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I am a grade 12 physics student and I just need some clarification about what makes a system isolated. I've read the definitions online, but they still don't make a lot of sense. For example:

When people jump on a rotating merry-go-round, the angular momentum decreases. However, according to my physics teacher, when people jump off from a spinning merry-go-round, conservation of momentum does not hold because it is not an isolated system. Why is one case isolated and the other isn't?

Also, if an object suspended to the ceiling by a cord gets hit by an object (ex. a bullet), why is the moment of impact the only time the system is isolated, and not when the object+bullet moves towards the ceiling?

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2 Answers 2

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A system is isolated when no important external forces act on it.

You need to be clear on what is the system and what are important external forces.

When people jump on a rotating merry-go-round, the angular momentum decreases.

When a person jumps onto a merry-go-round, this is an inelastic collision. The person and merry-go-round collide and stick together. During the collision, the person and merry-go-round exert forces on each other and accelerate until they reach the same speed.

If we choose the system to be the merry-go-round. The person is not part of the system. The force on the merry-go-round from the person is an external force. This force slows the merry-go-round. Angular momentum of the merry-go-round is not conserved.

We could choose the system to be the merry-go-round plus the person. In that case, the forces the person and merry-go-round exert on each other are internal forces. The only external forces are gravity and the reaction force from the ground.

We will ask if the angular momentum changes between 1) the person flying through the air and 2) the person landed and holding onto the merry-go-round.

We will first only consider rotation in a horizontal plane around a vertical axis. Gravity on the person is vertical. It does not change his horizontal motion. Gravity + reaction holds the axis of the merry-go-round still, but has no effect on the rotation of the merry-go-round. For this much, the external forces do not affect the part of the motion we are interested in. They are unimportant. We can conclude the angular momentum of the system is conserved.

We have cheated because a person flying through the air has a vertical component of velocity. So the system isn't entirely rotating around a vertical axis. When the person lands, the merry-go-round stops his vertical motion because reaction forces from the ground prevent it from moving in that direction. So reaction force does affect that part of the problem. The system is not isolated, and angular momentum is not conserved if we consider everything.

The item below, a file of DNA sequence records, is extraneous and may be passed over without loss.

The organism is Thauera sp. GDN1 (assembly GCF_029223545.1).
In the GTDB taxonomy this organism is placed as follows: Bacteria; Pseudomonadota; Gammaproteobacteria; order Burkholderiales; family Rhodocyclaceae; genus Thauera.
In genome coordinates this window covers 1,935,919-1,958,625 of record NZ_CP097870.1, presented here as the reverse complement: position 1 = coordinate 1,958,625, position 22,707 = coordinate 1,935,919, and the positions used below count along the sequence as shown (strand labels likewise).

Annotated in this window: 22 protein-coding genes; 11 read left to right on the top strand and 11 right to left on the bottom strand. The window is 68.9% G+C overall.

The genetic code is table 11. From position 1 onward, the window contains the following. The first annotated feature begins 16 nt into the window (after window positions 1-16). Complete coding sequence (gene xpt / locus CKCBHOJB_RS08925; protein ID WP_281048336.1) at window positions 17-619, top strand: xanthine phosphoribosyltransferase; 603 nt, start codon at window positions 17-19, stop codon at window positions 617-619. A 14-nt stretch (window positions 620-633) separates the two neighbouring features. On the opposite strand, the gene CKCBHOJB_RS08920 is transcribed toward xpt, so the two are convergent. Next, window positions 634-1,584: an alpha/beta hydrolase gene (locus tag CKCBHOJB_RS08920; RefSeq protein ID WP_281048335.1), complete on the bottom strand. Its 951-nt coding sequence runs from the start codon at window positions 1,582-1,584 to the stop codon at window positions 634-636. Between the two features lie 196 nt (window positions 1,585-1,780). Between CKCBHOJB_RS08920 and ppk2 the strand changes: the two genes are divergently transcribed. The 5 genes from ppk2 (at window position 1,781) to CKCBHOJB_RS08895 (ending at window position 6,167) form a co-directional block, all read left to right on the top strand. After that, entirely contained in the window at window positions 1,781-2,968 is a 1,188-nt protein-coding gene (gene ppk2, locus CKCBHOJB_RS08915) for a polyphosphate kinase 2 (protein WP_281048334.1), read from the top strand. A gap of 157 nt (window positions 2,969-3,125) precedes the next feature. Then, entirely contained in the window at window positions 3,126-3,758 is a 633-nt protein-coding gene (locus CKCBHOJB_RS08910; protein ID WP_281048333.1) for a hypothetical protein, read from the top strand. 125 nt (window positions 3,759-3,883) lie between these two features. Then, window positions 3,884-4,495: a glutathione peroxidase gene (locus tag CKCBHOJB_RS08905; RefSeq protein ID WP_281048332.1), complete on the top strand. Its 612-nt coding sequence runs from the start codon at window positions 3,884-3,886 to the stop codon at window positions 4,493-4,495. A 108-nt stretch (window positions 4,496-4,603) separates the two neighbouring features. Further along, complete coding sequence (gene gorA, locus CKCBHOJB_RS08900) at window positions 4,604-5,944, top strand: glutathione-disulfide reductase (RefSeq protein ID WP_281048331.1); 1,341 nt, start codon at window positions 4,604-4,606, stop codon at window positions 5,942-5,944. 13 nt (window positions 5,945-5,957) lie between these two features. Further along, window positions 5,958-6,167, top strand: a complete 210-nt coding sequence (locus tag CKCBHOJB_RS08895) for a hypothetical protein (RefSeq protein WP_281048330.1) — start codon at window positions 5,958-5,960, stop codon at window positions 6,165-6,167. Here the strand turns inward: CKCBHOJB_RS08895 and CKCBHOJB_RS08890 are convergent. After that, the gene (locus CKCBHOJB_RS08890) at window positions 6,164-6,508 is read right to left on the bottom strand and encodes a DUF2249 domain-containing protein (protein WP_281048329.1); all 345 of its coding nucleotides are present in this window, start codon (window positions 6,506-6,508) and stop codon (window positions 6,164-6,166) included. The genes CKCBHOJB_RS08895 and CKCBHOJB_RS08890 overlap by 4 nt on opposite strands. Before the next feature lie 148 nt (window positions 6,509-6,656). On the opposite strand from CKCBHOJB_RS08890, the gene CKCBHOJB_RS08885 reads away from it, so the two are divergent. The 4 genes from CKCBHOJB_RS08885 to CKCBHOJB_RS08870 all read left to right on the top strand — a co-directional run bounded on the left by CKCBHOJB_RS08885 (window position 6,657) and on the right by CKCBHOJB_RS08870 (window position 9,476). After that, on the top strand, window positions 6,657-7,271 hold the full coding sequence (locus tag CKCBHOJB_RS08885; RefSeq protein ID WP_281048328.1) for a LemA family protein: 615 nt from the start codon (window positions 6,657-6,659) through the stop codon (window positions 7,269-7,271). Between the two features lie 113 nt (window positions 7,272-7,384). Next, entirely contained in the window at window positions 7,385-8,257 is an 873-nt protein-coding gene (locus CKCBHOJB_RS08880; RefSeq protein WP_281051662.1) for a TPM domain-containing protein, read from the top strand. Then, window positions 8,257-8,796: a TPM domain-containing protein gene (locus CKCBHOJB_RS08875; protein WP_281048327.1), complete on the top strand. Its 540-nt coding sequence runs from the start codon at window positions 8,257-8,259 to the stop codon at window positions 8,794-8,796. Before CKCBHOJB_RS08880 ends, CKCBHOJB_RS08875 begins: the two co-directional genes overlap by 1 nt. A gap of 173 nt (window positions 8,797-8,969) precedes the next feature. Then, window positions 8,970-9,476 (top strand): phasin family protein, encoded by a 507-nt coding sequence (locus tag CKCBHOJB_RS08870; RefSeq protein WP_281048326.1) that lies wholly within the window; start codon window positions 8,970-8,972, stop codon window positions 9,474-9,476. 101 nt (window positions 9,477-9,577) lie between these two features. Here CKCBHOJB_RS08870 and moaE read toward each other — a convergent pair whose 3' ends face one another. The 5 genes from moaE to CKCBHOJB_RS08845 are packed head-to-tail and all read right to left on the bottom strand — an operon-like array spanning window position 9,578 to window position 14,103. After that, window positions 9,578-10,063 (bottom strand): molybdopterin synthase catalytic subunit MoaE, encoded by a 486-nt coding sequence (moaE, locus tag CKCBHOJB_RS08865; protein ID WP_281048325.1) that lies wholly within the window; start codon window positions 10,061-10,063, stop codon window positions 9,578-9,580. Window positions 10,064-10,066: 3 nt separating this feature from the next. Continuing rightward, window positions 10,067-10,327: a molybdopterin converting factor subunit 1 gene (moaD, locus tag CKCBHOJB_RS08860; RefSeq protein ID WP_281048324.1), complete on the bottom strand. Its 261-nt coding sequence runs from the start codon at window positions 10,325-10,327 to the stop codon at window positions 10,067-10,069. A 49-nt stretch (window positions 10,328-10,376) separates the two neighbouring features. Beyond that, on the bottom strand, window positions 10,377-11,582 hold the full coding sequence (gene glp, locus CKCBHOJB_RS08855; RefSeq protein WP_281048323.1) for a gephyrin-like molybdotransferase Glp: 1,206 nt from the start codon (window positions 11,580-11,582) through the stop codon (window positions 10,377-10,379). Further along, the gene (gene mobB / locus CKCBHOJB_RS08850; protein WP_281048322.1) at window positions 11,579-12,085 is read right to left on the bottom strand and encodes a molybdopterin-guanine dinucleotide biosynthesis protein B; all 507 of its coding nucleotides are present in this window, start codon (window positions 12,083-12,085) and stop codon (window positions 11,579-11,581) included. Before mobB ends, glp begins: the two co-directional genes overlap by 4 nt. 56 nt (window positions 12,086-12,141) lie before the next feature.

However, according to my physics teacher, when people jump off from a spinning merry-go-round, conservation of momentum does not hold because it is not an isolated system.

I expect here he is considering changes to the person/merry-go-round system between 1) the person holding on and 2) the person landed and stopped on the ground.

Friction from the ground has changed the person's horizontal velocity. This does affect the motion we are interested in.

why is the moment of impact the only time the system is isolated, and not when the object+bullet moves towards the ceiling?

Tension from from the cord and gravity are the only external forces. The bullet moves very fast horizontally and not so much vertically. We can ignore the vertical velocity of the bullet.

Just after impact, the bullet/object system is moving horizontally. External forces don't affect it.

A bit later, the cord is at an angle. The external forces now oppose the horizontal motion and decelerate the system.

Also the tension in the cord has changed. Before, it was just exactly enough to prevent the cord from stretching. This kept the bullet/object from accelerating downward. Now it is just exactly enough to keep the cord from stretching. The bullet/object is accelerated upward.

Both of these changes make the external forces important, and the system not isolated.

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It all depends on the system under consideration (that's fancy text for the system you're thinking of). In the first part, you could argue that when people jump off, the momentum of the entire Earth (which is what you landed on) is conserved because it's an isolated system. Your physics teacher is assuming that you aren't treating the entire Earth as part of the problem. This is actually rather sensible, since the mass of the Earth is $10^{24}$kg, while people are only ~$100$ kg. The momentum imparted to the Earth is way negligible then!

I don't understand the second part very well. Naively, the object + bullet should be isolated, simply because there's nothing else in the problem.

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